This Monday the GPS was sulking. It refused to acknowledge the three villages nearest to the etang I had found. Eventually we put in a town further on and hoped we could wing it when we got closer. The etang was part of a 9km walk, one of several ‘fiches’ I had downloaded when researching online. A bit of a push for us nowadays but when I saw the route went around the etang de lachamp I realised we could probably do just that bit. Further googling showed the pond to be popular with walkers and photographers and even had a Facebook page. And there was car parking.
According to Meteo France last Monday was carrying an orange alert for ‘canicule’, heatwave, so a short walk was a sensible option and it appeared to be mostly under trees so a shady one too. The GPS took us towards Tulle which seemed to be an odd direction as too far east but maybe the roads were less twisty. The winging bit worked, mainly because I had studied Google earth to be able to identify the nearest roundabout and the turning (unobtrusive) for the etang. As we drove down the narrow lane a red squirrel ran into our path and dithered, thus giving us time to identify it and comment how few we see, sadly. A car park appeared on our right but without much shade so ‘I’m only the chauffeur’ pulled over against some overgrown hawthorn bushes just past s hidden no entry sign!
A few people were walking to and from the direction of the water as we sorted ourselves out. At the etang’s edge we read the information board and opted for an anti clockwise perambulation.
As the track ran under the trees we began to notice several people fishing and some cars drove past to a small picnic area. They knew something we didn’t or a fishermen’s perk?
A well worn path dived downwards and got narrower as it took us over tree roots close to the water. It was lovely and cool under the trees and I didn’t really need my big sunhat.
Further on, we moved away from the water and walked through a marshy clearing littered with fallen trees, some not quite fallen and resting on others still upright. Storm damage or deliberate?
At a t-junction of paths we turned left. I suspect the right turn would have taken us onto the continuation of the 9km route I had rejected. We were still walking amongst fallen trees and random logs moving away from the etang.
I was beginning to feel depressed by the apparent neglect of the woodland. Recently, our walks had taken us through beautifully managed forests. I wasn’t wanting manicured nature, just not this sometimes quite savage destruction.
Another left turn and the water began to reappear. I could hear a duck away out in the middle near some small, tree covered islands. Apart from a few small butterflies there was little wildlife and hardly any flowers. There were two girls walking with dogs ahead of us somewhere so maybe everything was hiding!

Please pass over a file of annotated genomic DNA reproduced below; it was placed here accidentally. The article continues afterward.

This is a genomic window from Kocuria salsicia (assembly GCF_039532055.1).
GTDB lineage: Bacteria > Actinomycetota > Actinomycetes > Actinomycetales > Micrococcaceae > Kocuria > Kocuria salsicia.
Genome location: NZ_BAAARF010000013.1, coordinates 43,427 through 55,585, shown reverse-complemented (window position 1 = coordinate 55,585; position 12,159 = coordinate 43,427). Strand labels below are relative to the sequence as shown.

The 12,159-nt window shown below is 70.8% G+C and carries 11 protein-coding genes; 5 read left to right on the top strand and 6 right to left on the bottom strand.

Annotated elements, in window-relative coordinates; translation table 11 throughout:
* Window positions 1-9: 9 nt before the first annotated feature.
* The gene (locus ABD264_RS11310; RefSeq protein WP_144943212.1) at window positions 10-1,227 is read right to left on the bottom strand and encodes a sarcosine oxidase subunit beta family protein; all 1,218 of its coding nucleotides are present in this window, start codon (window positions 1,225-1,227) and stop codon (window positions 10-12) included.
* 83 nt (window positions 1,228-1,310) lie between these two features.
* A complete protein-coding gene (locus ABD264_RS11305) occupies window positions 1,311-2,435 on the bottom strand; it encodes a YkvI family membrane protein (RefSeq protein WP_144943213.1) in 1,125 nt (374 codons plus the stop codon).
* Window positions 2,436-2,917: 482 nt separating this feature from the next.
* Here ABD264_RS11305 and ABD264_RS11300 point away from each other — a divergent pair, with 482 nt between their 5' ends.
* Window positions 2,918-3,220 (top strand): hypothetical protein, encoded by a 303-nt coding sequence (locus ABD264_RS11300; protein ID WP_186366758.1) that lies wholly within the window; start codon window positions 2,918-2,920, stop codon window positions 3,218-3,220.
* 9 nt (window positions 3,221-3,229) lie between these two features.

There were tree roots underfoot again to negotiate but lovely views across the water.
We caught up the girls and their dogs as they took a short cut across some duckboards. They told us the path carried on so we did too. A little further on and we had a duckboard bridge of our own to cross over another marshy place. Looking at the map there are three tiny and young streams that run into the etang from different directions.
Now the path widened out with less obvious damage to the trees. Fishing pontoons were set up along the bank and Lou pointed out a large expanse of water lilies. I noticed the leaves of flag iris near the bank. It must look lovely in the spring.
The girls and their dogs had stopped at another wide picnic area with tables but we pressed on. Soon we were back at the notice boards with their list of ‘interdictions’ and a little story about the etang being the site of a people’s revolution just after the big Parisian one. That would explain why ‘my’ randonnee was called ‘le chemin de la revolte’
Another sign told us the etang was managed naturally. So maybe all that apparent neglect and destruction is all part of some grand plan. I do hope so.
Meanwhile Lou had identified a place in the carpark that offered some shade so we quickly moved ourselves and the car to take advantage of it.
There is a pony club alongside the car park so our picnic was eaten surrounded by grazing horses. With no one else around it was very pleasant under our oak tree watching the ponies and wondering what criteria led to them being split up into several paddocks. The white mare and a delicate foal was pretty obvious!
Picnic and pause and then our choice of the way home via St Ferreole and Malemort. More reason for the gps to sulk.
postscript – just a few minutes after we arrived home some friends turned up with Blighty goodies from their recent trip. Branston pickle for him and Tick Tock redbush tea for me. Perfect end to a good day….